In the last decade, engineering education has gained significant recognition as a legitimate scholarly, research field. Proudly, “engineering education now enjoys a community of scholars and researchers, an emerging body of core knowledge, an identified research agenda and framework, recognized culture and vocabulary, avenues of dissemination […] and is progressing steadily toward developing avenues to maintain standards and regulate quality.”1 Acknowledging that this steady progress and the vitality of the discipline depends upon “a vibrant community of scholars and practitioners advancing the frontiers of knowledge through research and innovation,”2 initiatives have been undertaken to develop networks and build engineering education research capability around the globe.

Examples of such initiatives include the development of research centers, departments and degree programs, and specialized conferences.3 Other more decentralized ventures include special sessions at international conferences; for example the sessions on “Advancing the Global Capacity for Engineering Education Research,” a joint enterprise between the European Journal of Engineering Education and the Journal of Engineering Education;2 and the series of workshops and seminars on “Building Capability and Communities in Engineering Education Research,” offered in partnership by the Journal of Engineering Education, the U.S. National Academy of Engineering's Annals of Research in Engineering Education and the U.S. National Science Foundation-supported initiative "Rigorous Research in Engineering Education.” 4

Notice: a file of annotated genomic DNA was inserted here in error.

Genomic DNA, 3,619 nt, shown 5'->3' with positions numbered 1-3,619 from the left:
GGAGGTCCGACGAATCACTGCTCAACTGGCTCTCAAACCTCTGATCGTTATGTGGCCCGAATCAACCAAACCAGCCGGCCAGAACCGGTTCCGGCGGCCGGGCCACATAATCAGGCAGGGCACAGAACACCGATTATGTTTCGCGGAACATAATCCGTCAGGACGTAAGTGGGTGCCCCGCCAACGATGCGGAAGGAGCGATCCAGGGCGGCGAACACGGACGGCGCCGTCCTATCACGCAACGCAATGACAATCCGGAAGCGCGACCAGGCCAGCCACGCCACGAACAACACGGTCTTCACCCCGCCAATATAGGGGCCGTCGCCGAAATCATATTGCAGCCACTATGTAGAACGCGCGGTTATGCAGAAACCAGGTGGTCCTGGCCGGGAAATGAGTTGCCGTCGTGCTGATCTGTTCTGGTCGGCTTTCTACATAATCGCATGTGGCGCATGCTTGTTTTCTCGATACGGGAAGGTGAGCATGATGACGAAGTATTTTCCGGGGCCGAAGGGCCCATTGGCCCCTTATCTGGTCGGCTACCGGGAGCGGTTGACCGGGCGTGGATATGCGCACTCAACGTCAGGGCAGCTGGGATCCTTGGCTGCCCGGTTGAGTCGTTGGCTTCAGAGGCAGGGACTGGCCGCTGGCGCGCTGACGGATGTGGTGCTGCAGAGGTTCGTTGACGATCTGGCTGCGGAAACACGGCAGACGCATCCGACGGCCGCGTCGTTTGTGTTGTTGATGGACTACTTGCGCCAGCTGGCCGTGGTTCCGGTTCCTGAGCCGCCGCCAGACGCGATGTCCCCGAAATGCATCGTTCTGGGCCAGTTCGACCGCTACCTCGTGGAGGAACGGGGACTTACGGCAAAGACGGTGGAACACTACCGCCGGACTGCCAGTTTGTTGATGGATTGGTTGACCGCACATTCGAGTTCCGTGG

While some of these initiatives have had the purpose of crossing national boundaries, there is a tacit, inexorable barrier that deters the development a truly global community of engineering education research scholars: the language. Given that English-speaking countries (i.e. the U.S.,

Chavela Guerra, R., & Cox, M. (2010, June), Developing A Spanish Speaking Community Of Engineering Education Research Scholars Paper presented at 2010 Annual Conference & Exposition, Louisville, Kentucky. 10.18260/1-2--16458

ASEE holds the copyright on this document. It may be read by the public free of charge. Authors may archive their work on personal websites or in institutional repositories with the following citation: © 2010 American Society for Engineering Education. Other scholars may excerpt or quote from these materials with the same citation. When excerpting or quoting from Conference Proceedings, authors should, in addition to noting the ASEE copyright, list all the original authors and their institutions and name the host city of the conference. - Last updated April 1, 2015